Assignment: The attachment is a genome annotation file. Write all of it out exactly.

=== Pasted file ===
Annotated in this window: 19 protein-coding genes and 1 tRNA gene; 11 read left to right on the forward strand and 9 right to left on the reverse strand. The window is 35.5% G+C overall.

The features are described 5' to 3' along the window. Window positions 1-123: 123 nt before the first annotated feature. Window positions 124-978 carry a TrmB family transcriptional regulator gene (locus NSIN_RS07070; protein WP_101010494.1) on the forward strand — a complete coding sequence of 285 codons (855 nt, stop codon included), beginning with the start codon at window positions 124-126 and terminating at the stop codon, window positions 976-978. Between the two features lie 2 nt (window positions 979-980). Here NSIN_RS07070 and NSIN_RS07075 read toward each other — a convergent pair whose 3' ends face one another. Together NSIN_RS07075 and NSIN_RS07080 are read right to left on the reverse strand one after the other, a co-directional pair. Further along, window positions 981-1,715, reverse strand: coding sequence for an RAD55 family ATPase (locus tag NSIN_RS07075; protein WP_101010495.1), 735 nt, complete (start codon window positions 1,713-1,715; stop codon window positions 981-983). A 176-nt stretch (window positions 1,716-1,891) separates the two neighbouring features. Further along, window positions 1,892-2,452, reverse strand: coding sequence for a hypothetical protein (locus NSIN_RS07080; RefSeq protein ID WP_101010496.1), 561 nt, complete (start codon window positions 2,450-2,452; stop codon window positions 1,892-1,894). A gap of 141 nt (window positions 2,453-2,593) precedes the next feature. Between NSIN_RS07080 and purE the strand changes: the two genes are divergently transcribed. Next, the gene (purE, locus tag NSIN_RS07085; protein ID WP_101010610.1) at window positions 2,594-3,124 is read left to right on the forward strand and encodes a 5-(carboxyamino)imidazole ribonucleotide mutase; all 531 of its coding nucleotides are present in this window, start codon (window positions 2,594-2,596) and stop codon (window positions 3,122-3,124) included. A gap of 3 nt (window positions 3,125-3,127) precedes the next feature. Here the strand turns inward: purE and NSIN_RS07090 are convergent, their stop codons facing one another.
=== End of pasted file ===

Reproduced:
Annotated in this window: 19 protein-coding genes and 1 tRNA gene; 11 read left to right on the forward strand and 9 right to left on the reverse strand. The window is 35.5% G+C overall.

The features are described 5' to 3' along the window. Window positions 1-123: 123 nt before the first annotated feature. Window positions 124-978 carry a TrmB family transcriptional regulator gene (locus NSIN_RS07070; protein WP_101010494.1) on the forward strand — a complete coding sequence of 285 codons (855 nt, stop codon included), beginning with the start codon at window positions 124-126 and terminating at the stop codon, window positions 976-978. Between the two features lie 2 nt (window positions 979-980). Here NSIN_RS07070 and NSIN_RS07075 read toward each other — a convergent pair whose 3' ends face one another. Together NSIN_RS07075 and NSIN_RS07080 are read right to left on the reverse strand one after the other, a co-directional pair. Further along, window positions 981-1,715, reverse strand: coding sequence for an RAD55 family ATPase (locus tag NSIN_RS07075; protein WP_101010495.1), 735 nt, complete (start codon window positions 1,713-1,715; stop codon window positions 981-983). A 176-nt stretch (window positions 1,716-1,891) separates the two neighbouring features. Further along, window positions 1,892-2,452, reverse strand: coding sequence for a hypothetical protein (locus NSIN_RS07080; RefSeq protein ID WP_101010496.1), 561 nt, complete (start codon window positions 2,450-2,452; stop codon window positions 1,892-1,894). A gap of 141 nt (window positions 2,453-2,593) precedes the next feature. Between NSIN_RS07080 and purE the strand changes: the two genes are divergently transcribed. Next, the gene (purE, locus tag NSIN_RS07085; protein ID WP_101010610.1) at window positions 2,594-3,124 is read left to right on the forward strand and encodes a 5-(carboxyamino)imidazole ribonucleotide mutase; all 531 of its coding nucleotides are present in this window, start codon (window positions 2,594-2,596) and stop codon (window positions 3,122-3,124) included. A gap of 3 nt (window positions 3,125-3,127) precedes the next feature. Here the strand turns inward: purE and NSIN_RS07090 are convergent, their stop codons facing one another.